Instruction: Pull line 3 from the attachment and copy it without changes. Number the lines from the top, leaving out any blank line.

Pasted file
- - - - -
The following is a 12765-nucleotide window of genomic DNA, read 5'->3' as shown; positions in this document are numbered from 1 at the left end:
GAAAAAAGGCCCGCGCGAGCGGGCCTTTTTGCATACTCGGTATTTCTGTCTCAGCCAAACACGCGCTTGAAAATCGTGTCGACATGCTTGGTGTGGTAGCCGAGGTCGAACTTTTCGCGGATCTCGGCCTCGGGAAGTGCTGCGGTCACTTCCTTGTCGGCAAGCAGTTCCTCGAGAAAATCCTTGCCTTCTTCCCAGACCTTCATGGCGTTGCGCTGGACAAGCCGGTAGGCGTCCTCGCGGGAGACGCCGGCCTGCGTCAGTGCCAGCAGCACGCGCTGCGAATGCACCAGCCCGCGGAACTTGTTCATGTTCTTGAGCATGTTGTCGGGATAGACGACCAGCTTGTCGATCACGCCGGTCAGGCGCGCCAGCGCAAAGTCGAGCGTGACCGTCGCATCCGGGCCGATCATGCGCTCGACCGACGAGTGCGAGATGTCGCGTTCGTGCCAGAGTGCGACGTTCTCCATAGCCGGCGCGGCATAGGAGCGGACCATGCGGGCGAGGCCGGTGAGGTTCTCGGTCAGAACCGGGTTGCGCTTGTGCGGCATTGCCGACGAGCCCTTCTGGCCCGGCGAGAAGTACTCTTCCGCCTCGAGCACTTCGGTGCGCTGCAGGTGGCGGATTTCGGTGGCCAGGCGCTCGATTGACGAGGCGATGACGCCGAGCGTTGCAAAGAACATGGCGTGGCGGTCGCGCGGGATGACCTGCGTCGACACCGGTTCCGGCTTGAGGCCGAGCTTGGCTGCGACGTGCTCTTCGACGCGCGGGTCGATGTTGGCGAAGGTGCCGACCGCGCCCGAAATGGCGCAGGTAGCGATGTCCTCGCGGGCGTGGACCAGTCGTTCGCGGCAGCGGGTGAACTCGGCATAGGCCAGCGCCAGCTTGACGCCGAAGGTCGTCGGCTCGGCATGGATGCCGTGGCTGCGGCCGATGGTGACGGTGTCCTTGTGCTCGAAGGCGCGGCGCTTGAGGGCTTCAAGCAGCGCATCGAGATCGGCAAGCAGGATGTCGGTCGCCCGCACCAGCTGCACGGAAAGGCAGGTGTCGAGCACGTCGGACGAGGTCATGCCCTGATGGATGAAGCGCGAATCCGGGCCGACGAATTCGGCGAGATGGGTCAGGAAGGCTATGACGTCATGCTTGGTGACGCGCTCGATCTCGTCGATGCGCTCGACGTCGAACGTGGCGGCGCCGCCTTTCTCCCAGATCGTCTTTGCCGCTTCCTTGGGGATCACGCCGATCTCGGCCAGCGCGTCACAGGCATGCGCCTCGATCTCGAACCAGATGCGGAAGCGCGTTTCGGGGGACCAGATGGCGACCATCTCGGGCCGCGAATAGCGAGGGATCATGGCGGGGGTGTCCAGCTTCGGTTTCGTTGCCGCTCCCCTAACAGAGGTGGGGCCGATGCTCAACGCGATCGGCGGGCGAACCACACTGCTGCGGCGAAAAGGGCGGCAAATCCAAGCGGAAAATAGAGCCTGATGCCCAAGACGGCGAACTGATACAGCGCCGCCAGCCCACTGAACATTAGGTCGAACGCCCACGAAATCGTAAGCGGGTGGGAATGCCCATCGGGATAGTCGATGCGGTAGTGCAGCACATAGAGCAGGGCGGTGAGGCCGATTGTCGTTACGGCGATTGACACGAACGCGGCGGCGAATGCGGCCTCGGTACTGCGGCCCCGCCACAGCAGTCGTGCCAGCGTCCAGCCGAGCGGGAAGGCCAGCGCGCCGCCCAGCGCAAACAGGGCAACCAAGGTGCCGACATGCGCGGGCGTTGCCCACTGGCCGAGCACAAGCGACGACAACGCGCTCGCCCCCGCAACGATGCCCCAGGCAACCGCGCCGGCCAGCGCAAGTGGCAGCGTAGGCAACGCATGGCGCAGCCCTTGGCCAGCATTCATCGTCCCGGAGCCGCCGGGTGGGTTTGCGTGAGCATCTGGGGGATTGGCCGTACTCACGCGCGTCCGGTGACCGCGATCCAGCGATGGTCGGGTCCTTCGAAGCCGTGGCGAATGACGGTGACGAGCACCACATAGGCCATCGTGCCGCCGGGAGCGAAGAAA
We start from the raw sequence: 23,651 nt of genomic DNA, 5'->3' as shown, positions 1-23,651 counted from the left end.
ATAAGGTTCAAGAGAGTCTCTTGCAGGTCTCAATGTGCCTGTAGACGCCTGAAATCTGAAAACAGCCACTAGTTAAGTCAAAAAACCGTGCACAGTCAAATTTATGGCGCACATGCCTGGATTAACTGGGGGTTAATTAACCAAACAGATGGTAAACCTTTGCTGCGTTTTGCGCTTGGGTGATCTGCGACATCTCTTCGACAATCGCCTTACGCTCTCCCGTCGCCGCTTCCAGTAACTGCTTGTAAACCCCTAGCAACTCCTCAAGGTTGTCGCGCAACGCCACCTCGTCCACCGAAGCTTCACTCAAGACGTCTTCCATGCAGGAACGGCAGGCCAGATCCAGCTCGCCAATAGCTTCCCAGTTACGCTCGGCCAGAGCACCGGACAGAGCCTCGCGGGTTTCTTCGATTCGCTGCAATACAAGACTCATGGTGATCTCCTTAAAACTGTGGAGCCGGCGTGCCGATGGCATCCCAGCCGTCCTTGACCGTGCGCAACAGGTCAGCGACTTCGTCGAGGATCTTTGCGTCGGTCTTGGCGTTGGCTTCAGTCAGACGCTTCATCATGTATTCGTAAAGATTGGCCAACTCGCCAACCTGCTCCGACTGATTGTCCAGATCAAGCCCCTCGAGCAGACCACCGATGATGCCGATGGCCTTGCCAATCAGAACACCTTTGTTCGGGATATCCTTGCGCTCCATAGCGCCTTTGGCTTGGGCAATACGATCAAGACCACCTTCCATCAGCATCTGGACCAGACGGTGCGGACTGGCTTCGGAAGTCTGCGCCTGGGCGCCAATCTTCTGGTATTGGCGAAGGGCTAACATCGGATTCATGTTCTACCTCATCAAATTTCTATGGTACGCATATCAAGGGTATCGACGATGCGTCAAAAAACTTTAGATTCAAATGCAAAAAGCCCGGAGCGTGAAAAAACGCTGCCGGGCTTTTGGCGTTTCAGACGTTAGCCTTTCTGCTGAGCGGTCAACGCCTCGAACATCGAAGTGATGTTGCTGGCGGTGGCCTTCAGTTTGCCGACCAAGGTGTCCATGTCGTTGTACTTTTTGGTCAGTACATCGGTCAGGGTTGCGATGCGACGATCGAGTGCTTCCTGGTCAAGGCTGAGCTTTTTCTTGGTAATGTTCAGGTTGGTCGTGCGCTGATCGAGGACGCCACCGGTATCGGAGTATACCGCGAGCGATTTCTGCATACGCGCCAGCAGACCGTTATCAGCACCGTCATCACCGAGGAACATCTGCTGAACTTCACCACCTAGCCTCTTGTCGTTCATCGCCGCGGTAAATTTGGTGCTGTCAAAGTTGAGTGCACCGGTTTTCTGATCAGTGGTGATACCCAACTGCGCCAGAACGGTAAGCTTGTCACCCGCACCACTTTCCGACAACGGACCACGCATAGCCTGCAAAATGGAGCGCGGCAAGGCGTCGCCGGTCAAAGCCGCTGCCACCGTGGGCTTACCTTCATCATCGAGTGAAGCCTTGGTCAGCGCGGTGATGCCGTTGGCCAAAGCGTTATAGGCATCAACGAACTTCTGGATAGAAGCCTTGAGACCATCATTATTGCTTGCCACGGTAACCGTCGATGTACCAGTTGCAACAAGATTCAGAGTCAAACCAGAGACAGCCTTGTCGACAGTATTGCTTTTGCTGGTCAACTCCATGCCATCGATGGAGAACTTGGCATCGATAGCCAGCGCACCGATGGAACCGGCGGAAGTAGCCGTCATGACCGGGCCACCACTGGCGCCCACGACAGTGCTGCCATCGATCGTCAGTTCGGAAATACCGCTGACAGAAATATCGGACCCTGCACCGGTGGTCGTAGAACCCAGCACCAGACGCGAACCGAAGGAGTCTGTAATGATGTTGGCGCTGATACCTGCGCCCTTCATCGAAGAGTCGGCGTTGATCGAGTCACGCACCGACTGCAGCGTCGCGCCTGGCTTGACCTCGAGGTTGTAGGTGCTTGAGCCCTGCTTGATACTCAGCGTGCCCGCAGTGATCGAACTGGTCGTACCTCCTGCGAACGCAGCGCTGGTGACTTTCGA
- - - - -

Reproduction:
We start from the raw sequence: 23,651 nt of genomic DNA, 5'->3' as shown, positions 1-23,651 counted from the left end.